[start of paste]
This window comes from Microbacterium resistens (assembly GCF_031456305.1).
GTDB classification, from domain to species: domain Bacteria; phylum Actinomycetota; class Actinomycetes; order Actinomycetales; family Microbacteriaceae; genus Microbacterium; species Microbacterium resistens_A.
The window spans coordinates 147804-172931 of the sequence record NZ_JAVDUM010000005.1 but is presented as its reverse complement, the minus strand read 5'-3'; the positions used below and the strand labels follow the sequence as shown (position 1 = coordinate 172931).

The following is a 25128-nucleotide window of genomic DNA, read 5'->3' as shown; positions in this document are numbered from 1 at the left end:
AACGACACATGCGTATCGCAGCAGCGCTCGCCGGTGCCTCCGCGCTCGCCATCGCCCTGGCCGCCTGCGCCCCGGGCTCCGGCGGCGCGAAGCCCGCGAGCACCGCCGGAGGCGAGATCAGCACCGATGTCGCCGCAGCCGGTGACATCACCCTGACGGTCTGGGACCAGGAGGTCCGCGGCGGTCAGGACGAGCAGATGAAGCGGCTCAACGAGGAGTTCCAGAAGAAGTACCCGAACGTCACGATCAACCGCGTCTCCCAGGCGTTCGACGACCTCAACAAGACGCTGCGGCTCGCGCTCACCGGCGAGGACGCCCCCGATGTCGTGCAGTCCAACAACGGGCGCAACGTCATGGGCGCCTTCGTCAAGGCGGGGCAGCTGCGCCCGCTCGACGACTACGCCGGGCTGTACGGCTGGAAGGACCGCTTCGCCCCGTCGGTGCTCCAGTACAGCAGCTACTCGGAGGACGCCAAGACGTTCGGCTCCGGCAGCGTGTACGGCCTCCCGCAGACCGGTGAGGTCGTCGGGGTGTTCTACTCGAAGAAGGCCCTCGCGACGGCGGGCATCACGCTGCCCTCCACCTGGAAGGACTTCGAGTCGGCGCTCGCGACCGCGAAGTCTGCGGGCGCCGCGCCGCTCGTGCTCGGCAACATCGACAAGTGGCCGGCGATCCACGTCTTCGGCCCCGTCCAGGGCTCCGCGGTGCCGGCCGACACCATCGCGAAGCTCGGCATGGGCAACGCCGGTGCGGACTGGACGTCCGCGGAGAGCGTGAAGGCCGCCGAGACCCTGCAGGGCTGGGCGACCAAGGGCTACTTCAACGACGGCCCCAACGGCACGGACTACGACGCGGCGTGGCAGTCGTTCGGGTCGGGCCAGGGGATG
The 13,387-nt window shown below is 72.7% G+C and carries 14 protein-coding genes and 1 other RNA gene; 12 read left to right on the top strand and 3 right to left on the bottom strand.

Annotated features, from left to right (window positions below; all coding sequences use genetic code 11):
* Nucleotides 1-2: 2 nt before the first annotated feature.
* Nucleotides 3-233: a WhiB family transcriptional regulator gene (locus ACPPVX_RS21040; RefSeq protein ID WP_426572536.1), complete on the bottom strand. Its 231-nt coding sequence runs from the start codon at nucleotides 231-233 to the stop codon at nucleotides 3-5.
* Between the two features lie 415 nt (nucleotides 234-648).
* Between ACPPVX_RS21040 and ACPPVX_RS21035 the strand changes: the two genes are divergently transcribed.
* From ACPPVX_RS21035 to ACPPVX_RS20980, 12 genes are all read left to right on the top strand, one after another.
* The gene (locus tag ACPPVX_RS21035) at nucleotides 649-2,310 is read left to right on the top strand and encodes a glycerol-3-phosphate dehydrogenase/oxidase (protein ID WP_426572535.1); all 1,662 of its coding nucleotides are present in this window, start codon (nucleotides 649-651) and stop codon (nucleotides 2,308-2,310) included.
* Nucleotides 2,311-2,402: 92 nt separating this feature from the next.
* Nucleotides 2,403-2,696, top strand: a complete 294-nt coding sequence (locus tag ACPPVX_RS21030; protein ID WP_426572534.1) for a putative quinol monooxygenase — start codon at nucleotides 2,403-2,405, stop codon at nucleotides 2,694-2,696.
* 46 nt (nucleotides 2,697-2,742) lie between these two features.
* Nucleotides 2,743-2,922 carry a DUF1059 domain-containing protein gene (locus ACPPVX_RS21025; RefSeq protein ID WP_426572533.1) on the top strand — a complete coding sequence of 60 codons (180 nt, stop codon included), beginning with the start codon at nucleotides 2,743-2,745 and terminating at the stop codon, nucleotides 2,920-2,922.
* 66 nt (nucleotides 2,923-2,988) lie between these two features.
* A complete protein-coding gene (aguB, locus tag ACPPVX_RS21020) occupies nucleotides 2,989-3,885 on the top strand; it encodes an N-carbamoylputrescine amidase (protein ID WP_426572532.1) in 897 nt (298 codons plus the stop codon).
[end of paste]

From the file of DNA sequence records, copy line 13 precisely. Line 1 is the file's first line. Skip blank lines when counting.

* The gene (locus tag ACPPVX_RS21035) at nucleotides 649-2,310 is read left to right on the top strand and encodes a glycerol-3-phosphate dehydrogenase/oxidase (protein ID WP_426572535.1); all 1,662 of its coding nucleotides are present in this window, start codon (nucleotides 649-651) and stop codon (nucleotides 2,308-2,310) included.